Thursday, June 21, 2007

Fire spiral

Plenty of Lego sets include these flickering tongues of flame, but they are never combined together to make a larger structure.

To make this fire spiral at age six, Lego Hacker noticed that the tiny plugs at the base of each flame--perhaps leftover flashing from the molds in which the flames were cast--just happen to fit snugly between two of the flame's curved jags.

Click enough of these together in this way and you have a blazing spiral that can protect or confound Lego beings.

Pike puzzle

The pikes have little notches that can be snapped together.

Again, this is not the way the Lego company intended the pikes to be assembled, but that's what art and code hackers do: misuse their tools to create something new.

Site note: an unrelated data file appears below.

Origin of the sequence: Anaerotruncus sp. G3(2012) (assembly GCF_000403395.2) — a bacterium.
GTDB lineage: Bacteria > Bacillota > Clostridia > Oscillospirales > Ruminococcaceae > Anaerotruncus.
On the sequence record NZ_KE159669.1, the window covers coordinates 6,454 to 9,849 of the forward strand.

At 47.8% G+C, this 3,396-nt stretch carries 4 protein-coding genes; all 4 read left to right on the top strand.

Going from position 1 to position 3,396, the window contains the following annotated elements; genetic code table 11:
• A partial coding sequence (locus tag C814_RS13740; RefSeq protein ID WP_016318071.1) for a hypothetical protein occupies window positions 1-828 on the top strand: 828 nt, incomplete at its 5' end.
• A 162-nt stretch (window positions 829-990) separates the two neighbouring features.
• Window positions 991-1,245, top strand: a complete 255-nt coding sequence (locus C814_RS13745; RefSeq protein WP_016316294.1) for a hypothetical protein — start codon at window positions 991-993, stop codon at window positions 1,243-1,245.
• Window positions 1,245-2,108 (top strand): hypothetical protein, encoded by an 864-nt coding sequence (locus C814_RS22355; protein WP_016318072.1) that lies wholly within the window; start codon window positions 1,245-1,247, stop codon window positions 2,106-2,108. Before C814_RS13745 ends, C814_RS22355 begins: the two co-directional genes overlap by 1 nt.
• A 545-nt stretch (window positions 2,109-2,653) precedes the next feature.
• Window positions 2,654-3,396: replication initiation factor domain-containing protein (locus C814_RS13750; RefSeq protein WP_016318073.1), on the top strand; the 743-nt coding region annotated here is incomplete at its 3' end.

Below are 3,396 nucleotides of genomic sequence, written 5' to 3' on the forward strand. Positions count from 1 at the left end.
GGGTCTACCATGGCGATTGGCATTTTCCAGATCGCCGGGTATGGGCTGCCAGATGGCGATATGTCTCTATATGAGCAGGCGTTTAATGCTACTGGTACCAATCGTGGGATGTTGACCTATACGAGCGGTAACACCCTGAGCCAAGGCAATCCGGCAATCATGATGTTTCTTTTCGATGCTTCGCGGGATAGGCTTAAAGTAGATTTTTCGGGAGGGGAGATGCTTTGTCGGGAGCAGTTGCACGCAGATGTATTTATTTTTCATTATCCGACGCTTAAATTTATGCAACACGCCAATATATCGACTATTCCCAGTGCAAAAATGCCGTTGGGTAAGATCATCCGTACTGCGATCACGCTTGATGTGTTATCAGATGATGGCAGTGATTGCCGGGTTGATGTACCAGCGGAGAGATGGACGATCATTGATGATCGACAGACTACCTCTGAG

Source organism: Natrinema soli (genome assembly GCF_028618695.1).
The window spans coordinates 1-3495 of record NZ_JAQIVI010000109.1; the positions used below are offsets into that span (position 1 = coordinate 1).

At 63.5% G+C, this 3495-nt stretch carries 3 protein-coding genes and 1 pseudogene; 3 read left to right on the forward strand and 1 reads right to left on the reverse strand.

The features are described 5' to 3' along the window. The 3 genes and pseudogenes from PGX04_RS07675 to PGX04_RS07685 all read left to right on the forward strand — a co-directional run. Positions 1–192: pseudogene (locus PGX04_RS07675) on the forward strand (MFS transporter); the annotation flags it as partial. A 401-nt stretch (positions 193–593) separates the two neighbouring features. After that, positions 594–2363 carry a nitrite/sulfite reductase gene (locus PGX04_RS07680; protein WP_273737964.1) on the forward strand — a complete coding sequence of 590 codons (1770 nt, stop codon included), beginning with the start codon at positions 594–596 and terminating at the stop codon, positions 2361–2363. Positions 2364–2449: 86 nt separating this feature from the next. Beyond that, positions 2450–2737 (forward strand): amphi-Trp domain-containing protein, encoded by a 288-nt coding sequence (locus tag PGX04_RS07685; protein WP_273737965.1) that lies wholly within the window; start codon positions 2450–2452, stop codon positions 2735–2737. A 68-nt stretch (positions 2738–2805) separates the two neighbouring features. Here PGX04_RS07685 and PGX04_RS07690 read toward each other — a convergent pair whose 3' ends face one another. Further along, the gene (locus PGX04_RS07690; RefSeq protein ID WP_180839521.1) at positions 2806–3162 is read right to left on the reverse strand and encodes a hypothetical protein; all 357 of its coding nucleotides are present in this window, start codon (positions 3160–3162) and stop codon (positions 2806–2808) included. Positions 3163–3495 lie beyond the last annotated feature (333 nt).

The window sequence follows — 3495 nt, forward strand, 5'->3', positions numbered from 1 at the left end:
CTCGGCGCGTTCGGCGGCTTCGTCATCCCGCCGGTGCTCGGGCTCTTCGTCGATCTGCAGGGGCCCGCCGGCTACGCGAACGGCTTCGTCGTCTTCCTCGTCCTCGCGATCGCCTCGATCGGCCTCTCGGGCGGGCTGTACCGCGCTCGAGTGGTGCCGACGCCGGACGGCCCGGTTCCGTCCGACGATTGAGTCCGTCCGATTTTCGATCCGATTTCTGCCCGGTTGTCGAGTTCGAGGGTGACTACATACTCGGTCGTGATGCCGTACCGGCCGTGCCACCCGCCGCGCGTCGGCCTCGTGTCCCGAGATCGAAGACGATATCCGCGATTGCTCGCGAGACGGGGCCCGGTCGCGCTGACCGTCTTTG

Slithering snakes

I contributed this example--again four pieces that combine to produce an unusual symmetry and stability.

Treasure Chest cross

This is one of Lego Hacker's simplest creations, created at age five. The four unhinged treasure chests make a sculptural configuration with surprising stability and symmetry.

Many code hackers are probably unhinged too, but that's another story.

Bridge of bends

This bridge, built when Lego Hacker was four years old, is his first Lego creation "outside the box." It exemplifies the Lego Hacker's ethic, which is not just to make new creations with Lego bricks, but to assemble these standard units in unstandard ways.

In this case, the rods on the ends of the little rectangles prevented them from fitting together correctly--but resulted in an arc that served as a bridge for Lego people.